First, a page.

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Proust was a Neuroscientist

Proust was a Neuroscientist

Jonah Lehrer


In this sparkling and provocative book, Jonah Lehrer explains that when it comes to understanding the brain, art got there first. Taking a group of celebrated writers, painters and composers, Lehrer shows us how artists have discovered truths about the human mind – real, tangible truths – that science is only now rediscovering. We learn, for example, how Proust first revealed the fallibility of memory; how George Eliot understood the brain’s malleability; how Cézanne worked out the subtleties of vision; and how Virginia Woolf pierced the misteries of consciousness. It’s a riveting tale of art trumping science again and again.

2007 (Ed. 2012)
Canongate Books


Jonah Lehrer

Jonah Richard Lehrer was born on June 25th, 1981, in the Los Feliz neighbourhood of Los Angeles. He graduated from North Hollywood High School. Lehrer majored in neuroscience at Columbia University, where he worked in the laboratory of Eric Kandel, “examining the biological process of memory and what happens in the brain on a molecular level when a person remembers or forgets information”. While at Columbia, Lehrer also contributed to the Columbia Review, and was its editor for two years. He was a 2003 Rhodes Scholarship recipient, supporting his study at Wolfson College at Oxford University, where he studied 20th century literature and philosophy (instead of philosophy, physiology, and psychology, which he had planned to study).


Lehrer has written for The New Yorker (from 2008 to 2012), Wired (from 2010 to 2012), Scientific American Mind (from 2008 to 2009), Grantland, The Wall Street Journal, and The Boston Globe, as well as the journal Nature, and Seed magazine. He was a contributing editor for a variety of publications, including Scientific American Mind (from 2009 to 2012) and Radiolab (38 episodes, from 2007 to 2012).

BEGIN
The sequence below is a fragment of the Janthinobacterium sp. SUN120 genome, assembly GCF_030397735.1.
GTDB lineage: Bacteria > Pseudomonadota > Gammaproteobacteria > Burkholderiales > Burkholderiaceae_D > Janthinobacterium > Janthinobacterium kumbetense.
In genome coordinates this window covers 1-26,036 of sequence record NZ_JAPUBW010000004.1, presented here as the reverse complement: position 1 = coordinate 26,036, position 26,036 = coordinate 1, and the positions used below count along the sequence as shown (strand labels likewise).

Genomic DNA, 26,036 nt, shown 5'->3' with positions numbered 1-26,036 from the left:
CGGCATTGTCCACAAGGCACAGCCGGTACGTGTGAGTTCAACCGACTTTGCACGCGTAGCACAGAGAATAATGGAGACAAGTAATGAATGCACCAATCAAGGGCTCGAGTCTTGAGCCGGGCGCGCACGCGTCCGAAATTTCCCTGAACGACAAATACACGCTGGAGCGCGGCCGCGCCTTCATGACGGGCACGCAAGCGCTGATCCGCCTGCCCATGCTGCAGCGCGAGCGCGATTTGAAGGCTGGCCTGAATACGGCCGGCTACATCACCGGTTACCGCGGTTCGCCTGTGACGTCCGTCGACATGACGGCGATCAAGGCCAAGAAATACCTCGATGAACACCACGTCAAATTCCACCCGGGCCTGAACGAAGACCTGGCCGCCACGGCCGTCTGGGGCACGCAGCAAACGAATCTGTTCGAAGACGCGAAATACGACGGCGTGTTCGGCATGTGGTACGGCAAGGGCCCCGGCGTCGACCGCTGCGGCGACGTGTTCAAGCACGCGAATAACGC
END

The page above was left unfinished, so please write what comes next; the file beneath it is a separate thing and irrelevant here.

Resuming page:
He is the author of three best-selling books: “Proust Was a Neuroscientist” (2007), “How We Decide” (2009), and “Imagine: How Creativity Works” (2012). The latter two were withdrawn from the market by their publishers after “internal review uncovered significant problems” with the books. These and other works by Lehrer were characterised as having misused quotes and facts, plagiarised press releases and authored work, and to have otherwise recycled earlier published work. Lehrer resigned from The New Yorker on July 30th, 2012, after accusations of fabricated Bob Dylan quotes in “Imagine” surfaced. On August 31st, 2012, the relationship between and the writer was also severed.

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